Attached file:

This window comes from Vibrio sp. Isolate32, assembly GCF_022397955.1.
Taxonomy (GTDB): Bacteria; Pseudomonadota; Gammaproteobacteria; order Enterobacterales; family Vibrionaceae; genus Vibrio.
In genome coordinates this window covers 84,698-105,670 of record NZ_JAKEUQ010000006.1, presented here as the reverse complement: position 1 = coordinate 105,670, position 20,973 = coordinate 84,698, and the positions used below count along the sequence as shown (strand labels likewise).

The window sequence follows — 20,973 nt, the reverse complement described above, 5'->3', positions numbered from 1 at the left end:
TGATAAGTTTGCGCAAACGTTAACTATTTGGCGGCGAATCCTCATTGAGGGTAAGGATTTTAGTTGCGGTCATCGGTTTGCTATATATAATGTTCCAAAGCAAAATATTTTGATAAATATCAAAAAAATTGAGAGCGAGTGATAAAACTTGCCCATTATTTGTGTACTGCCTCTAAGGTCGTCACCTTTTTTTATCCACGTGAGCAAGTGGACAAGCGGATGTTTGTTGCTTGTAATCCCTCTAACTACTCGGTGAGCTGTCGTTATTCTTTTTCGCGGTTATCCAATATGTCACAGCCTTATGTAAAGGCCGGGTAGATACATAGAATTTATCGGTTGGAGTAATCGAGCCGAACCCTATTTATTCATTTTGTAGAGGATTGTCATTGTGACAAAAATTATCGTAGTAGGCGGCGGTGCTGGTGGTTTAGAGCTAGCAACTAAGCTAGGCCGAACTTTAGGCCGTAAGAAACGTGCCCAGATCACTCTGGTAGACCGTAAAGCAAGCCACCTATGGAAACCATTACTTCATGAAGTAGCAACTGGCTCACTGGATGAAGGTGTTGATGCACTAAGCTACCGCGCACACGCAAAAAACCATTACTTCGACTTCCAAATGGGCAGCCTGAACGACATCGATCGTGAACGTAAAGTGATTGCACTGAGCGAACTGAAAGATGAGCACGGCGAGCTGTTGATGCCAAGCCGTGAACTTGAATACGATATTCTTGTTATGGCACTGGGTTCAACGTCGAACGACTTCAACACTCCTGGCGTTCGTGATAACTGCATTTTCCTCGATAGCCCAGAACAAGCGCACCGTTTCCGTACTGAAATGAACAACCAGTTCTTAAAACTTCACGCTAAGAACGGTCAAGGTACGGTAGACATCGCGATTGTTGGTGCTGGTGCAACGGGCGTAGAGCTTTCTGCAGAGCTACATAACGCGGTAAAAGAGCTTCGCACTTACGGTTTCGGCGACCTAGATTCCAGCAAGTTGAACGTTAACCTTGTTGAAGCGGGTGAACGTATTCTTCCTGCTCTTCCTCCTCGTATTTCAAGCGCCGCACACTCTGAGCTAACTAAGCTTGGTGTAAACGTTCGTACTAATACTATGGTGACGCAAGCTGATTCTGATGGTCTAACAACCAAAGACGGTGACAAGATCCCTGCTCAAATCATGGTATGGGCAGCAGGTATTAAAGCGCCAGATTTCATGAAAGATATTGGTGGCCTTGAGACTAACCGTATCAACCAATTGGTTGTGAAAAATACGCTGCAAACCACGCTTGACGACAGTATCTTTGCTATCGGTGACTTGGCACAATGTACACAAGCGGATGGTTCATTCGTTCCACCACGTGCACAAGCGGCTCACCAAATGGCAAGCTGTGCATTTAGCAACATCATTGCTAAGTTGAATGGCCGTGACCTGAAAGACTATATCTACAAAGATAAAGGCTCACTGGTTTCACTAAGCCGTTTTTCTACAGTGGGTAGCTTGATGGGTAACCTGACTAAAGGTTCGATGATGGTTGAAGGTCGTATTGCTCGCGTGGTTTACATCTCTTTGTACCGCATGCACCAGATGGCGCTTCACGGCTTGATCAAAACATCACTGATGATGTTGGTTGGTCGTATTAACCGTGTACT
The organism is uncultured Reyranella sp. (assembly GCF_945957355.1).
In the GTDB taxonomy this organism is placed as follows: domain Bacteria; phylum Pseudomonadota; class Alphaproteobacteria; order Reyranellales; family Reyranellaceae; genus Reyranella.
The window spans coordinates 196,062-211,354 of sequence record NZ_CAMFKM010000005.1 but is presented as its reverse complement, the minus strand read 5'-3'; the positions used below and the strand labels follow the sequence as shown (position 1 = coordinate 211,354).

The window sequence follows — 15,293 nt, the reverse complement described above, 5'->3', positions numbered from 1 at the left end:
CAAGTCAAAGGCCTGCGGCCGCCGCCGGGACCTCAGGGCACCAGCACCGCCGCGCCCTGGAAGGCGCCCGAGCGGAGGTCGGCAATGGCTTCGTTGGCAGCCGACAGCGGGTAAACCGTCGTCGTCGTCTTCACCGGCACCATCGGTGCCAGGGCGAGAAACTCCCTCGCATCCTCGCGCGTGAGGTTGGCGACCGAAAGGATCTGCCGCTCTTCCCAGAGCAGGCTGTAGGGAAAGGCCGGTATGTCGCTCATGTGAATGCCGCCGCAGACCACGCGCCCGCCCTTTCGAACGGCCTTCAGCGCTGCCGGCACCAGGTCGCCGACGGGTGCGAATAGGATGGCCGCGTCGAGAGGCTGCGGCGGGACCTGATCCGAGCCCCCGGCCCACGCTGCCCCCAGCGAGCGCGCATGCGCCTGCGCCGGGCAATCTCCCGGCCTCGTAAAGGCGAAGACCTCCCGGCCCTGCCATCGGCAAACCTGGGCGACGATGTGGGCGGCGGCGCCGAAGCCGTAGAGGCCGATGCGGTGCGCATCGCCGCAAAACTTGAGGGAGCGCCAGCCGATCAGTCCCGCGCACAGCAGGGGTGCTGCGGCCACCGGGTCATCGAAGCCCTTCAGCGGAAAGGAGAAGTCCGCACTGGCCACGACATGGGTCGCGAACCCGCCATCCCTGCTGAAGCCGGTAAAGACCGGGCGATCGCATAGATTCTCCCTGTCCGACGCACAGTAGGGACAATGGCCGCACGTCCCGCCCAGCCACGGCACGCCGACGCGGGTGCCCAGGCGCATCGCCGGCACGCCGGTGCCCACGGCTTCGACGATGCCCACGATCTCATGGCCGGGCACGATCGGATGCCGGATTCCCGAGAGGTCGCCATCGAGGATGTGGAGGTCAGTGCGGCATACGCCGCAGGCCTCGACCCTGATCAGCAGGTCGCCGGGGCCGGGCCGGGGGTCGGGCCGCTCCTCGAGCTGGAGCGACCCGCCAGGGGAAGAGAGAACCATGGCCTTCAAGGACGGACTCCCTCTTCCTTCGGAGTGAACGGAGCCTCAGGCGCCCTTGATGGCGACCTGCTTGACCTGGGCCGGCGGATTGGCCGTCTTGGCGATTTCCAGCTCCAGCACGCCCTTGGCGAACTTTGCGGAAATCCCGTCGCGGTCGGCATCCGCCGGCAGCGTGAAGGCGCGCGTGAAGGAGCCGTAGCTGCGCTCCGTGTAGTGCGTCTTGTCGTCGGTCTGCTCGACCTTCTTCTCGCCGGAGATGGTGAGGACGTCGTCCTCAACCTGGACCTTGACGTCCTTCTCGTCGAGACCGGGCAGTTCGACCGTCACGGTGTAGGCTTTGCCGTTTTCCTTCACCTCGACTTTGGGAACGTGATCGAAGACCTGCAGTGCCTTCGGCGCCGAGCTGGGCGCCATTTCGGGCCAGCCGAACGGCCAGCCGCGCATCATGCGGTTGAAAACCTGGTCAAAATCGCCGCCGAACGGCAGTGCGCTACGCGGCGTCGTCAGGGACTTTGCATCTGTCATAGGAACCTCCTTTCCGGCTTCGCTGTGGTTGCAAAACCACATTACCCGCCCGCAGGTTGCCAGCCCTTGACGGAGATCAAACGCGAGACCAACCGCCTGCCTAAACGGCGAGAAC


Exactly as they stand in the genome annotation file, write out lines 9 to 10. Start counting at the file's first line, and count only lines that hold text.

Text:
The window sequence follows — 15,293 nt, the reverse complement described above, 5'->3', positions numbered from 1 at the left end:
CAAGTCAAAGGCCTGCGGCCGCCGCCGGGACCTCAGGGCACCAGCACCGCCGCGCCCTGGAAGGCGCCCGAGCGGAGGTCGGCAATGGCTTCGTTGGCAGCCGACAGCGGGTAAACCGTCGTCGTCGTCTTCACCGGCACCATCGGTGCCAGGGCGAGAAACTCCCTCGCATCCTCGCGCGTGAGGTTGGCGACCGAAAGGATCTGCCGCTCTTCCCAGAGCAGGCTGTAGGGAAAGGCCGGTATGTCGCTCATGTGAATGCCGCCGCAGACCACGCGCCCGCCCTTTCGAACGGCCTTCAGCGCTGCCGGCACCAGGTCGCCGACGGGTGCGAATAGGATGGCCGCGTCGAGAGGCTGCGGCGGGACCTGATCCGAGCCCCCGGCCCACGCTGCCCCCAGCGAGCGCGCATGCGCCTGCGCCGGGCAATCTCCCGGCCTCGTAAAGGCGAAGACCTCCCGGCCCTGCCATCGGCAAACCTGGGCGACGATGTGGGCGGCGGCGCCGAAGCCGTAGAGGCCGATGCGGTGCGCATCGCCGCAAAACTTGAGGGAGCGCCAGCCGATCAGTCCCGCGCACAGCAGGGGTGCTGCGGCCACCGGGTCATCGAAGCCCTTCAGCGGAAAGGAGAAGTCCGCACTGGCCACGACATGGGTCGCGAACCCGCCATCCCTGCTGAAGCCGGTAAAGACCGGGCGATCGCATAGATTCTCCCTGTCCGACGCACAGTAGGGACAATGGCCGCACGTCCCGCCCAGCCACGGCACGCCGACGCGGGTGCCCAGGCGCATCGCCGGCACGCCGGTGCCCACGGCTTCGACGATGCCCACGATCTCATGGCCGGGCACGATCGGATGCCGGATTCCCGAGAGGTCGCCATCGAGGATGTGGAGGTCAGTGCGGCATACGCCGCAGGCCTCGACCCTGATCAGCAGGTCGCCGGGGCCGGGCCGGGGGTCGGGCCGCTCCTCGAGCTGGAGCGACCCGCCAGGGGAAGAGAGAACCATGGCCTTCAAGGACGGACTCCCTCTTCCTTCGGAGTGAACGGAGCCTCAGGCGCCCTTGATGGCGACCTGCTTGACCTGGGCCGGCGGATTGGCCGTCTTGGCGATTTCCAGCTCCAGCACGCCCTTGGCGAACTTTGCGGAAATCCCGTCGCGGTCGGCATCCGCCGGCAGCGTGAAGGCGCGCGTGAAGGAGCCGTAGCTGCGCTCCGTGTAGTGCGTCTTGTCGTCGGTCTGCTCGACCTTCTTCTCGCCGGAGATGGTGAGGACGTCGTCCTCAACCTGGACCTTGACGTCCTTCTCGTCGAGACCGGGCAGTTCGACCGTCACGGTGTAGGCTTTGCCGTTTTCCTTCACCTCGACTTTGGGAACGTGATCGAAGACCTGCAGTGCCTTCGGCGCCGAGCTGGGCGCCATTTCGGGCCAGCCGAACGGCCAGCCGCGCATCATGCGGTTGAAAACCTGGTCAAAATCGCCGCCGAACGGCAGTGCGCTACGCGGCGTCGTCAGGGACTTTGCATCTGTCATAGGAACCTCCTTTCCGGCTTCGCTGTGGTTGCAAAACCACATTACCCGCCCGCAGGTTGCCAGCCCTTGACGGAGATCAAACGCGAGACCAACCGCCTGCCTAAACGGCGAGAAC